Few would argue that over the past ten years the pace of change has increased significantly in business. Now more than ever, businesses need to be ready to respond to customers at the time and place that is most convenient for the customer. Customers want to be treated as individuals, want a personalised service, and want to buy products and services to meet their individual needs. In such a fast moving and dynamic economy, successful organisations recognise that innovation comes from all levels of the organisation – senior management have no monopoly on ideation and innovation!
A recent study by IBM showed that CEOs in Mid Market organisations recognise this shift. The study showed that CEOs also recognise a pressure for openness and transparency within their organisations. The study concludes that employees need to be empowered to collaborate and innovate, and stresses the importance of shared organisational values.
This pressure for continuing innovation, with a backdrop of openness is extremely significant. Many organisations are built (either intentionally or unintentionally) around policies, mandates and rules. Employees follow procedures and processes, and in some organisations, anyone challenging or questioning those policies might be considered as troublemakers. In some organisations, any kind of variation from the mandated procedure is severely frowned upon (even if it’s in the customer’s and business’ best interest!).
I hazard a guess that if you were to hear the phrase “IT threat”, you would immediately think of viruses, worms, malware and fraud. All of these present a real threat to businesses, but what if I were to tell you that there is a threat that is just as significant that is hardly ever mentioned? A threat that can cause companies to stagnate, lose money, and become unable to keep up with their competitors. A threat that is of particular relevance to growing and mid-size companies who are intending to expand their IT estate.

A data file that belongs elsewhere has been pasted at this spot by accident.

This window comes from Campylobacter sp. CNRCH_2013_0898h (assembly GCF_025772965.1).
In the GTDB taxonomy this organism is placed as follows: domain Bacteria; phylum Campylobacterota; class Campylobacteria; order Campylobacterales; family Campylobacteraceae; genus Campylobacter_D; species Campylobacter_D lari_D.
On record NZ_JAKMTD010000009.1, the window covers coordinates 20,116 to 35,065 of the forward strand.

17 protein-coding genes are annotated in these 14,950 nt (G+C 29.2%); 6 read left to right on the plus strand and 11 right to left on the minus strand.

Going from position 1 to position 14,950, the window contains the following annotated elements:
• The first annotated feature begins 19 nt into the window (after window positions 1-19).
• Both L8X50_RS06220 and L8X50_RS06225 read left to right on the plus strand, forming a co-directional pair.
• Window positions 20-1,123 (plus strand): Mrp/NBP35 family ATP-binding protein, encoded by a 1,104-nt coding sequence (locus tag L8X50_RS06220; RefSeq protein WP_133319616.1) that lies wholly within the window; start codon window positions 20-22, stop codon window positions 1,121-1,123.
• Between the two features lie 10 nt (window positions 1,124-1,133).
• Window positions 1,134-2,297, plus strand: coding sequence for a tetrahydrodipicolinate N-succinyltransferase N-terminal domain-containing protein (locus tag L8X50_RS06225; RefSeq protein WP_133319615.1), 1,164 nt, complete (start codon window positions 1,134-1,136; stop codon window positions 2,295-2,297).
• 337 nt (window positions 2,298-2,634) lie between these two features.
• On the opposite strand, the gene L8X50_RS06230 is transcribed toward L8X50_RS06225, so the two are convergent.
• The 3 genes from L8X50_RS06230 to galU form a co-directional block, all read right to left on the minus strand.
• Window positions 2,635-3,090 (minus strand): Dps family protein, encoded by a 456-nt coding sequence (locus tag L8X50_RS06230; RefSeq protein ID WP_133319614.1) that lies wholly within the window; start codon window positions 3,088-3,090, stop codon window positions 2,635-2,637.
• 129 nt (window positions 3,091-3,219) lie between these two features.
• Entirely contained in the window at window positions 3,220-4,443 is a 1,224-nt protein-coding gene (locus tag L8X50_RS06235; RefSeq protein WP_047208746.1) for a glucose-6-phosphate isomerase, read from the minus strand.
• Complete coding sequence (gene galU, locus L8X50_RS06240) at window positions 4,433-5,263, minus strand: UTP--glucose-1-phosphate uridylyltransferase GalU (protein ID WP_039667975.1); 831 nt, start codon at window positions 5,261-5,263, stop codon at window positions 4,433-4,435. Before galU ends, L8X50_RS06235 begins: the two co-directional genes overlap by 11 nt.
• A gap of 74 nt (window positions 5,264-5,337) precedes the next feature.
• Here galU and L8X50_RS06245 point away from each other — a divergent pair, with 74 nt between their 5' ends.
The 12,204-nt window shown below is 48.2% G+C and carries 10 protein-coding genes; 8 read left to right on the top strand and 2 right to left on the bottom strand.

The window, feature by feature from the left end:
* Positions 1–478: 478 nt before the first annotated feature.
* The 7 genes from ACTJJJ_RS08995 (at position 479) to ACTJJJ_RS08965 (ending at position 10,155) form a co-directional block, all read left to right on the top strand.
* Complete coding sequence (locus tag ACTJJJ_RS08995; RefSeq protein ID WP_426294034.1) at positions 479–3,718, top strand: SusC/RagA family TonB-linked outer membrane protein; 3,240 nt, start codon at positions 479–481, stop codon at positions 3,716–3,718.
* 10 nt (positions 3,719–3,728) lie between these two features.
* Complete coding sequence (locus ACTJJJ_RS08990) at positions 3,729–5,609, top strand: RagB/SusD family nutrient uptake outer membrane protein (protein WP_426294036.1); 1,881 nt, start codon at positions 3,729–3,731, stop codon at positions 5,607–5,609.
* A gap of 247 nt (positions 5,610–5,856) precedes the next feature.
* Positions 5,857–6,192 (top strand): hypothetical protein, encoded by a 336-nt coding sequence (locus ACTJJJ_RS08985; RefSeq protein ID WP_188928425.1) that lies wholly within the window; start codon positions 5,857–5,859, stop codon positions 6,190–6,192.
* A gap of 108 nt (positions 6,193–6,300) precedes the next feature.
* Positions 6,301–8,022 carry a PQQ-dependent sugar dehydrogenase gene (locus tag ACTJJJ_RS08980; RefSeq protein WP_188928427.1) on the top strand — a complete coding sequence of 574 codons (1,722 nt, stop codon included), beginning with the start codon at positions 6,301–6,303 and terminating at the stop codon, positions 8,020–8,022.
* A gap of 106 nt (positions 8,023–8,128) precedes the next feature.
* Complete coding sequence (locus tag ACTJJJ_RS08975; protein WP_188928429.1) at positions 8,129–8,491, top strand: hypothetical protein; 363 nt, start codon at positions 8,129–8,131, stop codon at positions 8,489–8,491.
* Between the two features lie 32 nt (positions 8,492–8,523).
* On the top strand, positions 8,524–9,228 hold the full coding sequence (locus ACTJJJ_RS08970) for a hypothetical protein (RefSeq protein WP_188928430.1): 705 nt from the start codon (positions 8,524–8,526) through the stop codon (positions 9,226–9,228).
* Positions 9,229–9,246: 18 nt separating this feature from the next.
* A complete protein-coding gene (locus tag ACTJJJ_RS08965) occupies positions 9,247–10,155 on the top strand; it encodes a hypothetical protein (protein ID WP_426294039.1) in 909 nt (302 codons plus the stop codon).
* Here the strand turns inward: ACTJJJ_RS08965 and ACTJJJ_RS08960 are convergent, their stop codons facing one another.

The threat I’m writing about is very real. It causes governments and companies of all size to lose money. The symptoms are easy to observe, but the root-cause of the threat is hidden and insidious. Although the symptoms appear IT related, the root-cause is very much a human problem. What is the threat I’m referring to? I call it the glossy brochure illusion. Let me explain….
I’m pleased to say that my most recent blog article has been published on “Bridging-the-gap.com”, where I have contributed as a guest author. I’d love to hear what you think, so please take a look and add a comment on the site.
“If you’re an aspiring Business Analyst who hasn’t yet attained your first BA role, life can seem complicated. The majority of BA roles ask for previous experience, and you might find yourself caught in a familiar feedback loop:
“Without previous experience, employers won’t consider me for a BA job.”
“Without a BA job, I can’t get experience.”
There are very few truly entry level jobs in the BA world, and many job specification ask for 3, 5 or even 10 years of experience. When entry-level jobs do crop up, competition is extremely fierce.
So how can you turn the odds in your favour, and secure your first BA position?
The number of BA roles available is beyond your control. The key is to maximise your chances of getting your chance of landing one of them….”
Read the rest of the article by clicking the link below: